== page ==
Zoom’s did not limit password attempts and left all private meetings exposed to password cracking, a researcher has discovered.

Web developer Tom Anthony started testing Zoom’s management after seeing the suddenly popular video chat program used by UK Prime Minister Boris Johnson in a cabinet meeting.

“Having also tried to join, I thought I would see if I could crack the password for private Zoom meetings,” Anthony said in a blog post.

“Over the next couple of days, I spent time reverse engineering the endpoints for the web client Zoom provide, and found I was able to iterate over all possible default passwords to discover the password for a given private meeting.”

Large alphanumeric passwords are difficult to crack as the potential combinations expands immensely with the number of possible characters – that is why you will often be prompted to create a password of a minimum length using numbers, letters, and symbols

Zoom meetings defaulted to six-digit numeric passwords meaning for each private meeting there was one million possible passwords.

After scrutinising the login protocols, Anthony whipped together a Python script to brute force a Zoom meeting by batching user IDs and sending request after request until a password worked.

He found trivially easy to bypass Zoom’s cross-site request forgery (CSRF) prevention.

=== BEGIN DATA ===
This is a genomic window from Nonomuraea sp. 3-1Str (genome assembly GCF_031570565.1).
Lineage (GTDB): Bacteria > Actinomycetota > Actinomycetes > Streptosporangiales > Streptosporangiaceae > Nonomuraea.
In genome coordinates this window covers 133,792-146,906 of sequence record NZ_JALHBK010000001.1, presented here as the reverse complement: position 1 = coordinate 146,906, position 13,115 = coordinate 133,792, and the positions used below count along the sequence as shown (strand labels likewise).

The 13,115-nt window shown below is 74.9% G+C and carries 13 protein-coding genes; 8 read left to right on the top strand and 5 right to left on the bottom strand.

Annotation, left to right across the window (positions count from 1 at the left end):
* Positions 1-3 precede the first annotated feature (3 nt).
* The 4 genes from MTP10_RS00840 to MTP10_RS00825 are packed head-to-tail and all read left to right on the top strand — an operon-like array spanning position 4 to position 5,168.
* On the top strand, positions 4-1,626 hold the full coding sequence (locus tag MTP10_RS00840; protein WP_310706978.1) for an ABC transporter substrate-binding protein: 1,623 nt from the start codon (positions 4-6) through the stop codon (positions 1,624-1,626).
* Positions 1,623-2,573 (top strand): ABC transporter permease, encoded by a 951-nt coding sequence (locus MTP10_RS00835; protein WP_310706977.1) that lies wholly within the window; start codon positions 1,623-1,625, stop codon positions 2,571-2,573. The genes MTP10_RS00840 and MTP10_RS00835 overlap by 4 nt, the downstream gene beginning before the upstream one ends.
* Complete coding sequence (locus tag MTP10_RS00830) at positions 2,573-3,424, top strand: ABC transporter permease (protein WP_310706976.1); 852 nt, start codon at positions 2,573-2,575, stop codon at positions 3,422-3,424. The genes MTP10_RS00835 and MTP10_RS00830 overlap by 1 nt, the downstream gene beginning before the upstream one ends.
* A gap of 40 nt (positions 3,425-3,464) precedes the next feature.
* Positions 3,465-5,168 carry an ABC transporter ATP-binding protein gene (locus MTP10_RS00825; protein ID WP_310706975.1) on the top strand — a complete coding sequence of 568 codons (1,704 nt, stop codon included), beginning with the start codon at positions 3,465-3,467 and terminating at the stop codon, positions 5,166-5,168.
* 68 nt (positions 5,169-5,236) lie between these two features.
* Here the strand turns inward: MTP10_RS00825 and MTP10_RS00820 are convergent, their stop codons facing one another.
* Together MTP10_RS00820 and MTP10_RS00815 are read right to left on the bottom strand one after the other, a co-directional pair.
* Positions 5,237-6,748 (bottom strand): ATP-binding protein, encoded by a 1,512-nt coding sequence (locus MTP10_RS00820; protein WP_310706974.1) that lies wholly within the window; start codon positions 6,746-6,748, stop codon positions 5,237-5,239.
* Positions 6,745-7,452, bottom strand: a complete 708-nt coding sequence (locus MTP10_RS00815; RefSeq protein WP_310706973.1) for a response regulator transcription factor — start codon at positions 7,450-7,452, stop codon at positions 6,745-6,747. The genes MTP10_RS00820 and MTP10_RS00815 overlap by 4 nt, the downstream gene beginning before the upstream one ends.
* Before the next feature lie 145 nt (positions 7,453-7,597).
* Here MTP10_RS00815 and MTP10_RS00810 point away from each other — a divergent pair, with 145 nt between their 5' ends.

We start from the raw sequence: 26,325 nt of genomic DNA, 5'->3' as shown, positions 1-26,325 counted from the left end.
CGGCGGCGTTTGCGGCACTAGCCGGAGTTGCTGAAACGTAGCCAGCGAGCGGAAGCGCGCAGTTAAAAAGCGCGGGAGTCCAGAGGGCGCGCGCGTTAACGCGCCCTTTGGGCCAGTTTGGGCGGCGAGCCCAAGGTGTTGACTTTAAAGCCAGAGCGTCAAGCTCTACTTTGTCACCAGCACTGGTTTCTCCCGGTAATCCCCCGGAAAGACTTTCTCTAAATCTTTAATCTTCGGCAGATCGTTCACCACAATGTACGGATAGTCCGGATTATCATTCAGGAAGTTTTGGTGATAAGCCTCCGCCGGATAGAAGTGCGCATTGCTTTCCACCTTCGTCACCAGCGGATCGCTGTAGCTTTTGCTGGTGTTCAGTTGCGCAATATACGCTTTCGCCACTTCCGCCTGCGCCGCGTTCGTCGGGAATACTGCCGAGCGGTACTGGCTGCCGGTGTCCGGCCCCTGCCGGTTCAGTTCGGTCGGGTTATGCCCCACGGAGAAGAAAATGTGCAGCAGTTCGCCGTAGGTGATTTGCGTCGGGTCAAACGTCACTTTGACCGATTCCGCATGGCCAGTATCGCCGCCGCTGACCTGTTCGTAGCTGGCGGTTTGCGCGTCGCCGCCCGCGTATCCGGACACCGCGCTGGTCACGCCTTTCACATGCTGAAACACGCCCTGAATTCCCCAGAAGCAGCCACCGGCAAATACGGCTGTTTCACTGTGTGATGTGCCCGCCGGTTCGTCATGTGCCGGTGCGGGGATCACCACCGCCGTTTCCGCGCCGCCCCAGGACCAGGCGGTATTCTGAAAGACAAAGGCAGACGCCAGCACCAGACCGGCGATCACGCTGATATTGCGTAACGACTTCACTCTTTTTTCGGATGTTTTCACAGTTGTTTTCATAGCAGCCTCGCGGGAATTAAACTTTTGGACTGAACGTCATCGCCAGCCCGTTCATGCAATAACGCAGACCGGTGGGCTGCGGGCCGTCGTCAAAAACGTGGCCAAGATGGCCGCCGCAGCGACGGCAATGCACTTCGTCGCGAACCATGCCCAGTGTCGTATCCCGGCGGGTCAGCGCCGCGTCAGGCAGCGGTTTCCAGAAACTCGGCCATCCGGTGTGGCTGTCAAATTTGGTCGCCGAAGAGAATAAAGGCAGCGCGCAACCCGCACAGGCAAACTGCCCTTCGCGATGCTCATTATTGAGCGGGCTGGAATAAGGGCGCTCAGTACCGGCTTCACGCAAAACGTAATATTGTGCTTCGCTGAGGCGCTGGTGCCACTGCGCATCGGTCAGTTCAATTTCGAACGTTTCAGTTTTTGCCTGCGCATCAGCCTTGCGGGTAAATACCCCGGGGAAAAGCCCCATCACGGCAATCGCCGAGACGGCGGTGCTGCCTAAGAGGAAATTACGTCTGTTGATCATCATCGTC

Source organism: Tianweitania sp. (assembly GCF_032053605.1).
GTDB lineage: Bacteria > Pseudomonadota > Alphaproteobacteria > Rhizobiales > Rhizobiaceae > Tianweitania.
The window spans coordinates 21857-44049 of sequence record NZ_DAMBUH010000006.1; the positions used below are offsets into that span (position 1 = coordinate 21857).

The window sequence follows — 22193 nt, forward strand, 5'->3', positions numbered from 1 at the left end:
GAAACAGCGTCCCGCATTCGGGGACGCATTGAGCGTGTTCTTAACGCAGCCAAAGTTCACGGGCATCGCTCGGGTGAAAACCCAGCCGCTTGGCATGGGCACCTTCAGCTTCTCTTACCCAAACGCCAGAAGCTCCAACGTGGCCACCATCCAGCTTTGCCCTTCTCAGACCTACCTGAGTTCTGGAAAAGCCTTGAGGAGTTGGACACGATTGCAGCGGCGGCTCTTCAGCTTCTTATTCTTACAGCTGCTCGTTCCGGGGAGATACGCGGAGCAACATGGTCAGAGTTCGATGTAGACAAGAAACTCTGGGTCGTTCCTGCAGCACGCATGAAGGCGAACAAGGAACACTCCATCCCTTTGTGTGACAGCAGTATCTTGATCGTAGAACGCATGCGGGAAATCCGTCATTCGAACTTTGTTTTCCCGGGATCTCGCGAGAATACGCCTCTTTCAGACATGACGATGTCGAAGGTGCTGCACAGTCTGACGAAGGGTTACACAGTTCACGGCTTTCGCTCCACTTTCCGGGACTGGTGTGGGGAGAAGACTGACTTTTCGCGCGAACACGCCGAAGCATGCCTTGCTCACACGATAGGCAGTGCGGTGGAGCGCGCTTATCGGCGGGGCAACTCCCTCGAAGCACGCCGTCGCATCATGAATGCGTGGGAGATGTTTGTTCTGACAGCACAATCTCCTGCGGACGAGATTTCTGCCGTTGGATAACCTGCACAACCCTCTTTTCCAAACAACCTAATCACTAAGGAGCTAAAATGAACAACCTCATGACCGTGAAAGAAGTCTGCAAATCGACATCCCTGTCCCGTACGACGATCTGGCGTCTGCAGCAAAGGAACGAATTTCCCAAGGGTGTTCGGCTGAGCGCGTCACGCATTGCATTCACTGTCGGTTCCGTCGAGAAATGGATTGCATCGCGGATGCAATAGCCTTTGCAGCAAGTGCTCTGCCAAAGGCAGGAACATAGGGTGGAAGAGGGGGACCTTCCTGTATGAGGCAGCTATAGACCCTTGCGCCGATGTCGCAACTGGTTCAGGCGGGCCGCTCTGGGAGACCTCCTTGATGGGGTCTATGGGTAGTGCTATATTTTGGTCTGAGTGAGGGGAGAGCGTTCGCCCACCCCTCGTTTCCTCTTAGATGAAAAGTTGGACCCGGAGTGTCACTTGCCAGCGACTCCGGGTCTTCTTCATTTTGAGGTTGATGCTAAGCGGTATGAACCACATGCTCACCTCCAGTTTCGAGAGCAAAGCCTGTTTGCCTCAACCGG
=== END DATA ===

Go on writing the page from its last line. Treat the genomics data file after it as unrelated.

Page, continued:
On his home machine, Anthony’s script could check 25 passwords a second which – meaning it would take over ten hours to run the full gamut of possible passwords.

“I ran a similar test from a machine in AWS and checked 91k passwords in 25 minutes,” he said.

“With improved threading, and distributing across 4-5 cloud servers, you could check the entire password space within a few minutes. This would be fairly simple to do.”

After disclosing the flaws in Zoom’s CSRF prevention and total lack of rate limits for password attempts in April, Anthony said the company quickly enacted fixes including an enforced sign-in for users of the web client, and a phased rollout of alphanumeric default meeting passwords.

“It was surprising to me that there was a lack of rate limiting on the central mechanism of the platform, which combined with a poor default password system and faulty CSRF meant that meetings were really not secure,” Anthony said.

“However, Zoom’s response was fast, and they quickly addressed the rate limiting issue. Zoom meetings also got a default password upgrade, which is great.”

Unfortunately, Anthony did not receive a bounty for discovering this Zoom flaw. He said he was invited to submit but wanted to wait for Zoom to update its bug bounty program and decided to publish his findings instead.

"I didn’t want to wait in disclosing the bug – they had agreed to disclosure – given it has been fixed for a while," Anthony said.

"I did submit a couple of other small bugs via the private program on HackerOne, and received bounties for those."

Coronavirus lockdowns thrust Zoom into the spotlight, bringing heavy scrutiny about how its data is encrypted and overall security of the platform.

Prior to COVID-19, the company expected about 10 million participants a day. In April, it jumped to 200 million.

Zoom said it has fully resolved the security issues Anthony disclosed.

"We are not aware of any instances of this exploit being used in the wild," a Zoom spokesperson said.

"We thank Tom Anthony for bringing this issue to our attention. If you think you’ve found a security issue with Zoom products, please send a detailed report to security@zoom.us.”

This story has been updated to include a comment from Zoom.